suffering of this population is not motivation enough, one
might think self-interest alone would generate an international
response -- i.e., protecting ourselves against possible attacks
and trying to develop effective treatments. Implementing a
novel treatment and research program is difficult in ideal
conditions. In northern Iraq, restricted regional access,
unstable security conditions and complex international political
machinations compound these difficulties. Baghdad withholds
all but a minute fraction of medicines and medical equipment
designated for Iraq under the U.N. "oil for food" program.
Coupled with sanctions, this double embargo deprives the
population of the north of lifesaving assistance. Yet these
daunting obstacles can and must be overcome.

During the past year, I have worked with Kurdish doctors and
others to develop a sensitive and ethical treatment and
research program. The quarter-million victims of chemical
attacks in northern Iraq cannot be treated like guinea pigs. In
Halabja, residents still live in the rubble of homes destroyed 11
years ago. If self-interest ultimately leads to international
responses, a research program cannot be initiated unless a commitment
is made to help the people. Their medical problems require long-term,
holistic responses that address environmental as well as medical

We hoped to raise support for an international humanitarian
and medical collaborative effort to investigate long-term effects of
weapons of mass destruction throughout Iraqi Kurdistan. The effort
would yield important information about agents used and assist in
development of useful countermeasures. Working with local doctors, we
would evaluate clinical effectiveness of treatments and focus research
to develop novel treatment methods to help those exposed in conflicts,
accidents or terrorist attacks worldwide. At an initial level, medical
programs would be designed to treat as many people as effectively as

But there is also a need for higher level long-term aims, such
as research to study the effects of each type of weapon (in
causing problems such as cancer, congenital malformations,
infertility, neurological disorders or blindness, etc.). Funding for
such programs would be small in comparison with the cost of bombs and
missiles expended on Iraq, or with costs of domestic preparations for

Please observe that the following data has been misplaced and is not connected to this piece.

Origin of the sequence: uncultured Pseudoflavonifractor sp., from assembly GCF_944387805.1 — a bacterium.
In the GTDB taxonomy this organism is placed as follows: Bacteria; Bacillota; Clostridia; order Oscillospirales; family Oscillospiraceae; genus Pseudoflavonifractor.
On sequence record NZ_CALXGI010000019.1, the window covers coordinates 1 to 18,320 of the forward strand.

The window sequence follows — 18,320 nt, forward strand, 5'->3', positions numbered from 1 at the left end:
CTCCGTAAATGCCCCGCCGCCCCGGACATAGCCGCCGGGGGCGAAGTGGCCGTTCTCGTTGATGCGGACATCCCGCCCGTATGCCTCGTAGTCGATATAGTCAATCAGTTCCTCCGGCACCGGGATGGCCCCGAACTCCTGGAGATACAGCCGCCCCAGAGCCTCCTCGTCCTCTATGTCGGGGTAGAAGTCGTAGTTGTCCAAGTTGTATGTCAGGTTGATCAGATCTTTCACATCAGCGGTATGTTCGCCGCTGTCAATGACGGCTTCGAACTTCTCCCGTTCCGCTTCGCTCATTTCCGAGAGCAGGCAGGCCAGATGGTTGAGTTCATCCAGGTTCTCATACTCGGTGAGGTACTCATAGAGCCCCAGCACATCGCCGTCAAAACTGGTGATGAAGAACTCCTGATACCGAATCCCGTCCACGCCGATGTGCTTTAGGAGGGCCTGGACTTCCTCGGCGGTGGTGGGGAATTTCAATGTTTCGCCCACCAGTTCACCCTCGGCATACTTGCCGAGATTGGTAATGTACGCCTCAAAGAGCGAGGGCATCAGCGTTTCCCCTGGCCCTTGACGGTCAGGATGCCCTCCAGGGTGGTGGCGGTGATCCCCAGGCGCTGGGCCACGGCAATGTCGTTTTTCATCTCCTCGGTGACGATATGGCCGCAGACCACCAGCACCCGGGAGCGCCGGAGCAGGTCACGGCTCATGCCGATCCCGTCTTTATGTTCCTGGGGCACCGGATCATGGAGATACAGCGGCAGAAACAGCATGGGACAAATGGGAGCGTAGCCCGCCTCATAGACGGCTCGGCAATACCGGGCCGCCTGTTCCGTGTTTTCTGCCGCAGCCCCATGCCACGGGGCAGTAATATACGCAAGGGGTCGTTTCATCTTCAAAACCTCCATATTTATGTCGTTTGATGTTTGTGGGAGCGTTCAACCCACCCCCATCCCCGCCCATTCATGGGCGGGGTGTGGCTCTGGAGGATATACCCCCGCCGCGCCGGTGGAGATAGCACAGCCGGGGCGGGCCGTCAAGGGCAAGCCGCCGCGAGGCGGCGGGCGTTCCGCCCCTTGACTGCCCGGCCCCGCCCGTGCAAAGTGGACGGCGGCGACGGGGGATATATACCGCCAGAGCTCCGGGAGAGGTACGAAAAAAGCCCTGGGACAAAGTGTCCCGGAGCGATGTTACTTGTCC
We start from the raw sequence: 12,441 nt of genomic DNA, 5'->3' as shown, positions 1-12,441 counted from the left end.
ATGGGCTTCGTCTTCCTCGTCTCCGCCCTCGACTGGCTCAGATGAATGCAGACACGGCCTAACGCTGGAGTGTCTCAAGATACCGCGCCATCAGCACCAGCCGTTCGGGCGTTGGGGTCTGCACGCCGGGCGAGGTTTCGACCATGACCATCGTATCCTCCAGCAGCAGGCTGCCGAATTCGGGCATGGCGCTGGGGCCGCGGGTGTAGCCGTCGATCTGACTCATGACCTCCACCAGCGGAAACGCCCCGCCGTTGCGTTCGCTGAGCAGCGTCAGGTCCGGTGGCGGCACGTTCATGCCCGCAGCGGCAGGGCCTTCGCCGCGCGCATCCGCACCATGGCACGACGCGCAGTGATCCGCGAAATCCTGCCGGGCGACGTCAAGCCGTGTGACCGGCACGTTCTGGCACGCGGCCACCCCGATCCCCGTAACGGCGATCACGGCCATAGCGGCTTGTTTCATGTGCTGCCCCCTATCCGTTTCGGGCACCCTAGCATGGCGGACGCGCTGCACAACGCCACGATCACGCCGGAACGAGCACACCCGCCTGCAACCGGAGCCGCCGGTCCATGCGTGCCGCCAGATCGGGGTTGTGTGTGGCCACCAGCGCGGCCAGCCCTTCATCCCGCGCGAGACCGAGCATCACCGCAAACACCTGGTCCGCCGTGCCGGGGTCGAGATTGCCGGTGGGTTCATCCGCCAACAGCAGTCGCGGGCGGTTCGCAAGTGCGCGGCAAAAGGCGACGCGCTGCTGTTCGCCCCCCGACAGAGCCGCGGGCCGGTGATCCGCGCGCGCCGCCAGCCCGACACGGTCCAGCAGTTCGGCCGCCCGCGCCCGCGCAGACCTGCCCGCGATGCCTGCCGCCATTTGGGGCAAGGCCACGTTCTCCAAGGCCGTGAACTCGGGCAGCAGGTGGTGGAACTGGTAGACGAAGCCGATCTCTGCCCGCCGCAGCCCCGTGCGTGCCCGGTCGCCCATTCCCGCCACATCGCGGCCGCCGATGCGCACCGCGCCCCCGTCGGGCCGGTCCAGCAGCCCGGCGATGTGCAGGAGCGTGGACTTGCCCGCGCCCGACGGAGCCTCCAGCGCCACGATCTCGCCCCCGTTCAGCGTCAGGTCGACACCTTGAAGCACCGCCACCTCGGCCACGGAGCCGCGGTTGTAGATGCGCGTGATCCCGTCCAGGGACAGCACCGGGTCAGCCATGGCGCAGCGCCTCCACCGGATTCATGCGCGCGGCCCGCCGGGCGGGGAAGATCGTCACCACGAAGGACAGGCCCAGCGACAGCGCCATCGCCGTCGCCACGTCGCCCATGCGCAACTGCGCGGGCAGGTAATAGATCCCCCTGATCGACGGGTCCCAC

hypothetical situations. At the very least, medicines and medical
equipment for palliative care of dying children and adults could be be
given priority status.

The program I envisioned planned for local, national and
international collaborations between academic hospital-based
centers and community-based programs that would facilitate
leading-edge research (for example, in the biology of tumors),
specialized conflict-situation epidemiology, neurotransmitter
studies and primary prevention strategies, such as nutritional
supplementation to prevent birth defects. The program also
involved partnerships with nongovernmental organizations to
provide effective humanitarian relief through established

Unfortunately, these plans have foundered on the rocks of
political expediency, bureaucratic malaise and institutional
rivalry. I now realize that although impassioned, I have been
ineffective and have failed to provide effective help and support for
the people of Halabja and other victims of weapons of mass
destruction. I had not realized my desperate pleas might be
interpreted as overenthusiastic advocacy unbecoming a humanitarian
scientist. While support has been voiced from many quarters, no major
assistance for a medical-humanitarian program has yet been made
possible. Compassion fatigue, cynicism and red tape abound, despite
sympathetic supporters in government and among nongovernmental
organizations keen to help.

Sometimes the human spirit soars out of the greatest
afflictions, but the pall of the toxic cloud over northern Iraq still
has profound effects. The people hoped there would be help for their
recurrent nightmares, relief from suicidal thoughts, reassurance about
their dread of developing rapidly growing tumors accompanied by
intense pain. They have fears about the survival of their children
because the new generation is threatened by cancer and leukemia, birth
defects and premature death. The entire population has suffered, and
the environment has been poisoned. Surely, as the 11th anniversary of
the attack approaches, we should be able to do something to help.

The writer is a professor of medical genetics at the University
of Liverpool and practices medicine at Liverpool Women's

       c Copyright 1999 The Washington Post Company